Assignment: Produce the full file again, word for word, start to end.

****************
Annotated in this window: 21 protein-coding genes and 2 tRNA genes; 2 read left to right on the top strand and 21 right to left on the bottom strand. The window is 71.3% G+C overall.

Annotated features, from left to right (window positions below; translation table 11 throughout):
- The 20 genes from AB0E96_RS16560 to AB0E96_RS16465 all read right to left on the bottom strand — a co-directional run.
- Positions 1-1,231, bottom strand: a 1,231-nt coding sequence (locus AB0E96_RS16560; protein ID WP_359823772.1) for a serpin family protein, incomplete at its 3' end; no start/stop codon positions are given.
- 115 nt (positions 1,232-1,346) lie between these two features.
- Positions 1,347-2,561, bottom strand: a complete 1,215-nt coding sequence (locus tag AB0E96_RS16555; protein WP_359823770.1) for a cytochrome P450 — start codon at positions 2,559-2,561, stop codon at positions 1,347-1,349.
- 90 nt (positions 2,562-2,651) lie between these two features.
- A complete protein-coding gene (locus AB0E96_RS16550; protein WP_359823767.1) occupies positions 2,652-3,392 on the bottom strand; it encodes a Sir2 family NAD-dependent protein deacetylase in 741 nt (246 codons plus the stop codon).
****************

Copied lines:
Annotated in this window: 21 protein-coding genes and 2 tRNA genes; 2 read left to right on the top strand and 21 right to left on the bottom strand. The window is 71.3% G+C overall.

Annotated features, from left to right (window positions below; translation table 11 throughout):
- The 20 genes from AB0E96_RS16560 to AB0E96_RS16465 all read right to left on the bottom strand — a co-directional run.
- Positions 1-1,231, bottom strand: a 1,231-nt coding sequence (locus AB0E96_RS16560; protein ID WP_359823772.1) for a serpin family protein, incomplete at its 3' end; no start/stop codon positions are given.
- 115 nt (positions 1,232-1,346) lie between these two features.
- Positions 1,347-2,561, bottom strand: a complete 1,215-nt coding sequence (locus tag AB0E96_RS16555; protein WP_359823770.1) for a cytochrome P450 — start codon at positions 2,559-2,561, stop codon at positions 1,347-1,349.
- 90 nt (positions 2,562-2,651) lie between these two features.
- A complete protein-coding gene (locus AB0E96_RS16550; protein WP_359823767.1) occupies positions 2,652-3,392 on the bottom strand; it encodes a Sir2 family NAD-dependent protein deacetylase in 741 nt (246 codons plus the stop codon).